Article submitted by Maria Athanasopoulou, Certified Ambassador of the World Food Travel Association in Greece and Master Culinary Travel Professional.
In recent years, due to my particular interest in food tourism, I have come in contact and spoken with tourism professionals from all over the world.
Every day I find that most of them confuse food tourism with gastronomy, considering it is exactly the same thing!
But is that right?
The truth is, that gastronomy and food tourism are two different things. In fact, the second requires the first one. In other words, in order to have food tourism, gastronomy must exist. Let’s look at some basic definitions of both.
Gastronomy is “the art and knowledge involved in preparing and eating good food” – Cambridge English Dictionary
“Food tourism is the act of traveling for a taste of place in order to get a sense of place.” – World Food Travel Association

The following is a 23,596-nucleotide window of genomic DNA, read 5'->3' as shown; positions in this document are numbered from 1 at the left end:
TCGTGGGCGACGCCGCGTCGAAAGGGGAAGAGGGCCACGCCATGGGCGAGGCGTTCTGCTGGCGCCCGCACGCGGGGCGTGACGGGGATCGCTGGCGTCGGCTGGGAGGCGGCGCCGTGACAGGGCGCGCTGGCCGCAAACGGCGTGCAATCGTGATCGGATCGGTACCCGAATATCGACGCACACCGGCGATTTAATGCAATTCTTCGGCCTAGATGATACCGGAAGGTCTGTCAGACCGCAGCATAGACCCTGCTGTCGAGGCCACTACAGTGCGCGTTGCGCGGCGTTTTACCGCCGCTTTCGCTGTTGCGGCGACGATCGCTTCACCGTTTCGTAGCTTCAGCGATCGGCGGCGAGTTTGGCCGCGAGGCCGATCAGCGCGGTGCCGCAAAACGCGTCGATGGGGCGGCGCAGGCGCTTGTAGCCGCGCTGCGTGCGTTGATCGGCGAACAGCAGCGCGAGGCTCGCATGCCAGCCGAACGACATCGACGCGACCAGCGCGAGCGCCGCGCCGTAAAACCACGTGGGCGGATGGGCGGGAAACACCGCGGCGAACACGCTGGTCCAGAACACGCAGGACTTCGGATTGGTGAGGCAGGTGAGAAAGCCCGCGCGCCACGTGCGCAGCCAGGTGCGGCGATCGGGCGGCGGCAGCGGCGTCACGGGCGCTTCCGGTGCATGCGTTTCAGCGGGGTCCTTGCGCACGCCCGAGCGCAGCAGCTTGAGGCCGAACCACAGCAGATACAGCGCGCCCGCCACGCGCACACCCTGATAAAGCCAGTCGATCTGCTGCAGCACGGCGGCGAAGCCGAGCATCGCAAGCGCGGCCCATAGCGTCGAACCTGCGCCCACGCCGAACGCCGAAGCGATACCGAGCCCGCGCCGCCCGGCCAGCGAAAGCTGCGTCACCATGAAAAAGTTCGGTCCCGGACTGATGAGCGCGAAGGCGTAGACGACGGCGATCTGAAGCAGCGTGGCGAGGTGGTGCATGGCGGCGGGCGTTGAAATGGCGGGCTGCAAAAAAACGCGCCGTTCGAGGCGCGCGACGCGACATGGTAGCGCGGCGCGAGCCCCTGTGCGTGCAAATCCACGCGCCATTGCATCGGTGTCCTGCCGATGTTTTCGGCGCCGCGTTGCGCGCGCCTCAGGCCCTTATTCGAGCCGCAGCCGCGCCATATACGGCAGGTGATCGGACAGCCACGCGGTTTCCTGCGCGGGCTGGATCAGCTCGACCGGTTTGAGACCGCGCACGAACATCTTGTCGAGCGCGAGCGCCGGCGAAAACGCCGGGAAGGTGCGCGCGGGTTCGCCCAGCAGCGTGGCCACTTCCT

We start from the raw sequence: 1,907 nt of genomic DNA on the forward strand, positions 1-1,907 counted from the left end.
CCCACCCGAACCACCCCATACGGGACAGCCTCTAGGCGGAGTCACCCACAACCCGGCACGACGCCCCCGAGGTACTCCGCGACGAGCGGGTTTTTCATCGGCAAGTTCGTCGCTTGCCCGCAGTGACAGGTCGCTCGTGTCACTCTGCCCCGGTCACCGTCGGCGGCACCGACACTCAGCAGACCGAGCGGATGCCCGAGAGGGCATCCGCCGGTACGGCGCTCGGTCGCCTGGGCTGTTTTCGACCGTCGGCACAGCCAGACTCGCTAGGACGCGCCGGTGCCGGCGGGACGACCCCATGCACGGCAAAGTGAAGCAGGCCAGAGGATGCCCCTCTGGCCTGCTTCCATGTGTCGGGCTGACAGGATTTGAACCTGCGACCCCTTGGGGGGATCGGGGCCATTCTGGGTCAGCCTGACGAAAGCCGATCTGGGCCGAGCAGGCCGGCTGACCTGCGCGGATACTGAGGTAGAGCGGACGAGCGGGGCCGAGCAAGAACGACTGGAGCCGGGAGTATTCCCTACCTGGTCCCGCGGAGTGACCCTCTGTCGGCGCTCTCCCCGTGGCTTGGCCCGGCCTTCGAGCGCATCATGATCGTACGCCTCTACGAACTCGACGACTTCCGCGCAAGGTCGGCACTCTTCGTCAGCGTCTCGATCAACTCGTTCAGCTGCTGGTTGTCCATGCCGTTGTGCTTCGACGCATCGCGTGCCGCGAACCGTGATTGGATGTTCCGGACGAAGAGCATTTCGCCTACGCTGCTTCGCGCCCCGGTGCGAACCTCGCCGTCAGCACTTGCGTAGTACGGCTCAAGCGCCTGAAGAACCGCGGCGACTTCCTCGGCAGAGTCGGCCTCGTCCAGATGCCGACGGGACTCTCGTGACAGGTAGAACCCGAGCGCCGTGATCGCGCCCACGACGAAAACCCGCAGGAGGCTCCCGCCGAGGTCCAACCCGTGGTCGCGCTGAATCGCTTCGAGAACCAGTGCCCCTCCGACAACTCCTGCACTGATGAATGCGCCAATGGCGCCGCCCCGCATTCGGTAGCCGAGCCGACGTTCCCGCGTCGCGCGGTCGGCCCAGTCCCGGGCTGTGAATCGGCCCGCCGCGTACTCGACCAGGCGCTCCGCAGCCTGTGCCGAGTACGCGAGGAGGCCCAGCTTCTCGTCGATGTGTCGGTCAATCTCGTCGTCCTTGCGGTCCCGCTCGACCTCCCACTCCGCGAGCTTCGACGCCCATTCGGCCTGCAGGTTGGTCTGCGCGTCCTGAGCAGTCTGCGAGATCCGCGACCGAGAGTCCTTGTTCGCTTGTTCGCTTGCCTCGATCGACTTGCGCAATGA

It is clear from the above, that the concepts of gastronomy and food tourism are relevant but not the same.
The same applies to the concepts of local cuisine or local gastronomy and food tourism. Local gastronomy is the product that food tourism offers to visitors. It is what the gastro – tourists are interested in.
For example, the food traveler visits the Cycladic islands in Greece, in order to experience their local cuisine through various activities. The visitor’s purpose is to participate in local gastronomic experiences.
These gastro-tourist experiences will eventually help create the final impression that visitors have about the food tourism that the place offers. And this impression, and memory, is what will determine if a place can really become a popular food tourism destination.
Gastronomy, Local Cuisine and Food Tourism are three separate things but one touches each other and many parameters are common to all three concepts. However, in order to successfully develop food tourism in a destination, it should be made clear to stakeholders, that gastronomy and food tourism are two different things!